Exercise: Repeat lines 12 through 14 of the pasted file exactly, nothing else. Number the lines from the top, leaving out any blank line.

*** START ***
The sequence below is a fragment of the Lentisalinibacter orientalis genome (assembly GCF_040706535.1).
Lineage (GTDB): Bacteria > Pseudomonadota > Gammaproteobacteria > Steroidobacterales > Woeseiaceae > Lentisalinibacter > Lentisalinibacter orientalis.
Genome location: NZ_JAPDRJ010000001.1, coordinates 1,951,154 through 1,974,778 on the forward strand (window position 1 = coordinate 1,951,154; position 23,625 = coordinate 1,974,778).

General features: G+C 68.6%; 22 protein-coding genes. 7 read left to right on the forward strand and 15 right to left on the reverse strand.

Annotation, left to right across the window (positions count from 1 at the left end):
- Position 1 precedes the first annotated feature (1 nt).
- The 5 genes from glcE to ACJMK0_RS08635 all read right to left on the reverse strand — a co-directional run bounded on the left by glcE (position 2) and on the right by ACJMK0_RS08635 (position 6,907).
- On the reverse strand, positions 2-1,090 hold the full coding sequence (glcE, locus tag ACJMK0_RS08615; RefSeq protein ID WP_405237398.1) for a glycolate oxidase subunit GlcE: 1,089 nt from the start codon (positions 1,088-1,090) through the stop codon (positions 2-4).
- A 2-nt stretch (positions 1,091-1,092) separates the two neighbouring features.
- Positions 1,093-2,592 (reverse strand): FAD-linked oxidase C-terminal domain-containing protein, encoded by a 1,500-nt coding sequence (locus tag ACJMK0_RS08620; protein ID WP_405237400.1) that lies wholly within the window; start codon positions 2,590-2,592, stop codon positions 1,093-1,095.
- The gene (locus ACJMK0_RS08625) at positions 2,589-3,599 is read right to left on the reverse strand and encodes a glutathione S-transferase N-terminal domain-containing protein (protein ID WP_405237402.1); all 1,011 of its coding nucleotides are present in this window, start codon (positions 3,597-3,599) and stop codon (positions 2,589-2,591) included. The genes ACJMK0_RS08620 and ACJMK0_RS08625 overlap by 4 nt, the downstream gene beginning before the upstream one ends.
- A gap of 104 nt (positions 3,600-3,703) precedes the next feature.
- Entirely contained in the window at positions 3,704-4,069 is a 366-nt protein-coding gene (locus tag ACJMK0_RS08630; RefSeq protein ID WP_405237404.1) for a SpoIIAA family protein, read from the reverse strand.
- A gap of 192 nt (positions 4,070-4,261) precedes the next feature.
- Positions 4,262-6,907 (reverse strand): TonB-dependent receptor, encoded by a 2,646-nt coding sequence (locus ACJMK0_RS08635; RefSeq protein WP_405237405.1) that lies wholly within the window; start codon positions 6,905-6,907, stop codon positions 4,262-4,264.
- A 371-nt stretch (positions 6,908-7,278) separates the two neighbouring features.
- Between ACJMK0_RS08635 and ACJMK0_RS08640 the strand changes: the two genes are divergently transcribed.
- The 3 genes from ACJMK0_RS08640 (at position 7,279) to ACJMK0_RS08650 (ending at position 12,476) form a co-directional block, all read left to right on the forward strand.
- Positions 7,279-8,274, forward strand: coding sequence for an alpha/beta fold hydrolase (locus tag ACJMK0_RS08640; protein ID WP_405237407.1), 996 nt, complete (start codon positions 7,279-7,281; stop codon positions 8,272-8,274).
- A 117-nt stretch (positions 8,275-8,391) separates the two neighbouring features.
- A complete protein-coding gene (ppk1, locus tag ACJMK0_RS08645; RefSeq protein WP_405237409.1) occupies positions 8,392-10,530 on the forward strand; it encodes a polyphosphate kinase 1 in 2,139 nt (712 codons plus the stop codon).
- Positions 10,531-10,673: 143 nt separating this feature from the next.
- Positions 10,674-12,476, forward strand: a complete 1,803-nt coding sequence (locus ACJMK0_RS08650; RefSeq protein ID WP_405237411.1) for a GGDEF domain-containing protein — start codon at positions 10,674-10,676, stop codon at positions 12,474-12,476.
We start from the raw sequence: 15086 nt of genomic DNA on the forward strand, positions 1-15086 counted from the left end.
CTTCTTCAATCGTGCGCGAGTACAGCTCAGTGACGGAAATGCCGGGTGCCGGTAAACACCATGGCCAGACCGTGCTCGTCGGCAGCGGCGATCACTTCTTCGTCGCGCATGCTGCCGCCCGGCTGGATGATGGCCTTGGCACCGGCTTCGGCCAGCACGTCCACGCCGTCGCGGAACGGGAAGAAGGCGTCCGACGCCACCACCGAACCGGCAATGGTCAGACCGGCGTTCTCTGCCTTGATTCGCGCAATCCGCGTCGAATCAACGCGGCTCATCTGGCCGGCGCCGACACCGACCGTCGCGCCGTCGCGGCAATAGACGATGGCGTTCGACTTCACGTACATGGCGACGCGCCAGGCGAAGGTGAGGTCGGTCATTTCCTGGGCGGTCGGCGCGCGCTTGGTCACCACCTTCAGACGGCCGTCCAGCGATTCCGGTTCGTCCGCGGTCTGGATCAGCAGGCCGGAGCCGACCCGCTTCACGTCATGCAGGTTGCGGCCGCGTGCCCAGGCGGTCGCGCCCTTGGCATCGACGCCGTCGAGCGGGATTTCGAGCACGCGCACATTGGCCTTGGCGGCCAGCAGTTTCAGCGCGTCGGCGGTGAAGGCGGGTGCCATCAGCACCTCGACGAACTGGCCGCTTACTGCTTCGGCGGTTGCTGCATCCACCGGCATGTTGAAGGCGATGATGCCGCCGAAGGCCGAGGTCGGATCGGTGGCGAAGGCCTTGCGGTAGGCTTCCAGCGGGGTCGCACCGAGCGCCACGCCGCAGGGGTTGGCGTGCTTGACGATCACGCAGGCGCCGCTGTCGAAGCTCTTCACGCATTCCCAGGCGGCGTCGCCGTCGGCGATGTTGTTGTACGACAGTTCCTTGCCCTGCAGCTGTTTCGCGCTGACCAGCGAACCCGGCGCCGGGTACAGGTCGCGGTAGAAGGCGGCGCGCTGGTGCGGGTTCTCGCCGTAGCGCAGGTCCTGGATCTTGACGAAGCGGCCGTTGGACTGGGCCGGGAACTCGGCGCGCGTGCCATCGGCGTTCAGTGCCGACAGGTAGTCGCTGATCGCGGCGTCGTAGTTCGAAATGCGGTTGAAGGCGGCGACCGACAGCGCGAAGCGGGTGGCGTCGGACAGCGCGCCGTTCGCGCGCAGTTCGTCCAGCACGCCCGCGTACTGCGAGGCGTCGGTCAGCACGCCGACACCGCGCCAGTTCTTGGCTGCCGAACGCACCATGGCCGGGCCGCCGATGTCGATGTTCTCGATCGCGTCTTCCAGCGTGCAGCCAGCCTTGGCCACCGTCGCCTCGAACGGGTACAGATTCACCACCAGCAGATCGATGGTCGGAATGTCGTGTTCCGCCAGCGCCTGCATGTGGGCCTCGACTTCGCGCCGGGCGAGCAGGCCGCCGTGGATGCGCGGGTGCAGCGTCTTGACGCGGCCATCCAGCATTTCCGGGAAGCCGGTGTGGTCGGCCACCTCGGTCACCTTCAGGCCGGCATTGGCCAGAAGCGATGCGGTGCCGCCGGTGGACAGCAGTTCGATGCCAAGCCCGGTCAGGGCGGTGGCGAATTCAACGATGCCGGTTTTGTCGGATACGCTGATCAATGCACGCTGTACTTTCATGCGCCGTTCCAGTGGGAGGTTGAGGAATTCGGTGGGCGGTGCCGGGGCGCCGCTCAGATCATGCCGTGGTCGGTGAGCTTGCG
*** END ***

- A gap of 104 nt (positions 3,600-3,703) precedes the next feature.
- Entirely contained in the window at positions 3,704-4,069 is a 366-nt protein-coding gene (locus tag ACJMK0_RS08630; RefSeq protein ID WP_405237404.1) for a SpoIIAA family protein, read from the reverse strand.
- A gap of 192 nt (positions 4,070-4,261) precedes the next feature.